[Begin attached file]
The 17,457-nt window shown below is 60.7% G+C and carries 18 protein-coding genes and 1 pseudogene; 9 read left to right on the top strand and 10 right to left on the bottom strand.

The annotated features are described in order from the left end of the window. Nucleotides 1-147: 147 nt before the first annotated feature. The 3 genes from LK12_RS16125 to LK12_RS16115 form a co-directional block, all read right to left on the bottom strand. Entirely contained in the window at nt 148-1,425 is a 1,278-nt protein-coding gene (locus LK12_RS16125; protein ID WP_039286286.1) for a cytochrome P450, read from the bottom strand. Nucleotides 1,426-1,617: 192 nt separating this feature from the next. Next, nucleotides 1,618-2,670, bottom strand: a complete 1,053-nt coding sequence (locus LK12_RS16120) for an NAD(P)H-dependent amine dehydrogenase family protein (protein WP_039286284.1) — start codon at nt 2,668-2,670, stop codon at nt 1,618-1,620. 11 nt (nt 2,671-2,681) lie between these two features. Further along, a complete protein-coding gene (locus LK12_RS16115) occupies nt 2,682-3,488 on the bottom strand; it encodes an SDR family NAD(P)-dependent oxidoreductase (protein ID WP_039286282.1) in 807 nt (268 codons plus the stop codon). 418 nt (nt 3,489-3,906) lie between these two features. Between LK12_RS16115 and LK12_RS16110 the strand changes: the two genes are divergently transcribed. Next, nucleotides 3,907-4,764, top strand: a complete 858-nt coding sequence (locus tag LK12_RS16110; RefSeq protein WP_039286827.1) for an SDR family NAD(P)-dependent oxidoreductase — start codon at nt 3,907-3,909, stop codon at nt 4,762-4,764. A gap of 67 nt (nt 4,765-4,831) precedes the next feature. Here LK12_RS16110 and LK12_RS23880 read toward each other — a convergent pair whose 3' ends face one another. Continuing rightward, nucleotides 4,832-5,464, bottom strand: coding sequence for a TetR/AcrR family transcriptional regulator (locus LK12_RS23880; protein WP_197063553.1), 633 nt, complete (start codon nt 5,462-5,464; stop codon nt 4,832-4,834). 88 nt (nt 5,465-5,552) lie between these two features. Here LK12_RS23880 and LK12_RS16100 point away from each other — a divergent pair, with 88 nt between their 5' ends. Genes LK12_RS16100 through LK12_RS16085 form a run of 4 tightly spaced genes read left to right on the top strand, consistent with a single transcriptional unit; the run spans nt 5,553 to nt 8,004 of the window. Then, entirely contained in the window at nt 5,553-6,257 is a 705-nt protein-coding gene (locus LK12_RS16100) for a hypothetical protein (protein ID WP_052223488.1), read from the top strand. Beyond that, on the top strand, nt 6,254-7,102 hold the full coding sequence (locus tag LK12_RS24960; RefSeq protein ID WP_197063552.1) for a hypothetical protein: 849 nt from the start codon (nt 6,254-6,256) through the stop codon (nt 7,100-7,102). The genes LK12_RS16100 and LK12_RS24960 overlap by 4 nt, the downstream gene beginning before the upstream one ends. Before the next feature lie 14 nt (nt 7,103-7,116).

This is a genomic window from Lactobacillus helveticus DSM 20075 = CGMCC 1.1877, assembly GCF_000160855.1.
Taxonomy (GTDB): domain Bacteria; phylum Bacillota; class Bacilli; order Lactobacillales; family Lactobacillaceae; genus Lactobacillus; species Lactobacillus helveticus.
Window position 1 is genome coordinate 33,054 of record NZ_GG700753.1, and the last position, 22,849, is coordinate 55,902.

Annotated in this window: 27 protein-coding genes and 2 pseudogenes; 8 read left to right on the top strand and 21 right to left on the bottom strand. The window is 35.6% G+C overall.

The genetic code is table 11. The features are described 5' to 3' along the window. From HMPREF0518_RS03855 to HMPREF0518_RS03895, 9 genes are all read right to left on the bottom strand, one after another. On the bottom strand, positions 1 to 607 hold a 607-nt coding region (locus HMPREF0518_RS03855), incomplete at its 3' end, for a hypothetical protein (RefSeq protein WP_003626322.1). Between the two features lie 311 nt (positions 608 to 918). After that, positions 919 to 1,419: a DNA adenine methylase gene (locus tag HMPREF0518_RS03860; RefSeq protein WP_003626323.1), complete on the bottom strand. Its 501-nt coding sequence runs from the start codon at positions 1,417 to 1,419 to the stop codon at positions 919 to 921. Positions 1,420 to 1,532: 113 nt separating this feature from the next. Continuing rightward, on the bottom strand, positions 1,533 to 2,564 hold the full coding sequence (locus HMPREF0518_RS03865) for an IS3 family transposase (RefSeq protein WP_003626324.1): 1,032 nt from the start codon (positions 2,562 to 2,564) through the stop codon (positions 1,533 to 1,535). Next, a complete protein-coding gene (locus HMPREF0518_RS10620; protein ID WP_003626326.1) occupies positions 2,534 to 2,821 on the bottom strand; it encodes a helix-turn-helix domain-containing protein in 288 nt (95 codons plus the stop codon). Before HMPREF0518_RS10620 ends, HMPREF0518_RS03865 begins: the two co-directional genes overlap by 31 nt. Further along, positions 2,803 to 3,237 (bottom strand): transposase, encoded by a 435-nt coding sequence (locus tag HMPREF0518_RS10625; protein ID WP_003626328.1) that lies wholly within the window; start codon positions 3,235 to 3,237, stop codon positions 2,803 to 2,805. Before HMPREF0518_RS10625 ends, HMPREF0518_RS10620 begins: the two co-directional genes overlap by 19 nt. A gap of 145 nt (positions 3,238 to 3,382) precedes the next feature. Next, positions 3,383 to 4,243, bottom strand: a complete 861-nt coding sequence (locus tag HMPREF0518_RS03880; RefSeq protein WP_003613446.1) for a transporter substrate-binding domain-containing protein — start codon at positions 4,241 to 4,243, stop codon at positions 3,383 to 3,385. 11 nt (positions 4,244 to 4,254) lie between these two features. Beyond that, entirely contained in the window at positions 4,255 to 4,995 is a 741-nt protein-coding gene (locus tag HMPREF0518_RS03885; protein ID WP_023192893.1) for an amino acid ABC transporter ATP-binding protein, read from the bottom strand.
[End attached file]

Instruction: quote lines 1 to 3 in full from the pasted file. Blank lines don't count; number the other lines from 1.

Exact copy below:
The 17,457-nt window shown below is 60.7% G+C and carries 18 protein-coding genes and 1 pseudogene; 9 read left to right on the top strand and 10 right to left on the bottom strand.

The annotated features are described in order from the left end of the window. Nucleotides 1-147: 147 nt before the first annotated feature. The 3 genes from LK12_RS16125 to LK12_RS16115 form a co-directional block, all read right to left on the bottom strand. Entirely contained in the window at nt 148-1,425 is a 1,278-nt protein-coding gene (locus LK12_RS16125; protein ID WP_039286286.1) for a cytochrome P450, read from the bottom strand. Nucleotides 1,426-1,617: 192 nt separating this feature from the next. Next, nucleotides 1,618-2,670, bottom strand: a complete 1,053-nt coding sequence (locus LK12_RS16120) for an NAD(P)H-dependent amine dehydrogenase family protein (protein WP_039286284.1) — start codon at nt 2,668-2,670, stop codon at nt 1,618-1,620. 11 nt (nt 2,671-2,681) lie between these two features. Further along, a complete protein-coding gene (locus LK12_RS16115) occupies nt 2,682-3,488 on the bottom strand; it encodes an SDR family NAD(P)-dependent oxidoreductase (protein ID WP_039286282.1) in 807 nt (268 codons plus the stop codon). 418 nt (nt 3,489-3,906) lie between these two features. Between LK12_RS16115 and LK12_RS16110 the strand changes: the two genes are divergently transcribed. Next, nucleotides 3,907-4,764, top strand: a complete 858-nt coding sequence (locus tag LK12_RS16110; RefSeq protein WP_039286827.1) for an SDR family NAD(P)-dependent oxidoreductase — start codon at nt 3,907-3,909, stop codon at nt 4,762-4,764. A gap of 67 nt (nt 4,765-4,831) precedes the next feature. Here LK12_RS16110 and LK12_RS23880 read toward each other — a convergent pair whose 3' ends face one another. Continuing rightward, nucleotides 4,832-5,464, bottom strand: coding sequence for a TetR/AcrR family transcriptional regulator (locus LK12_RS23880; protein WP_197063553.1), 633 nt, complete (start codon nt 5,462-5,464; stop codon nt 4,832-4,834). 88 nt (nt 5,465-5,552) lie between these two features. Here LK12_RS23880 and LK12_RS16100 point away from each other — a divergent pair, with 88 nt between their 5' ends. Genes LK12_RS16100 through LK12_RS16085 form a run of 4 tightly spaced genes read left to right on the top strand, consistent with a single transcriptional unit; the run spans nt 5,553 to nt 8,004 of the window. Then, entirely contained in the window at nt 5,553-6,257 is a 705-nt protein-coding gene (locus LK12_RS16100) for a hypothetical protein (protein ID WP_052223488.1), read from the top strand. Beyond that, on the top strand, nt 6,254-7,102 hold the full coding sequence (locus tag LK12_RS24960; RefSeq protein ID WP_197063552.1) for a hypothetical protein: 849 nt from the start codon (nt 6,254-6,256) through the stop codon (nt 7,100-7,102). The genes LK12_RS16100 and LK12_RS24960 overlap by 4 nt, the downstream gene beginning before the upstream one ends. Before the next feature lie 14 nt (nt 7,103-7,116).

This is a genomic window from Lactobacillus helveticus DSM 20075 = CGMCC 1.1877, assembly GCF_000160855.1.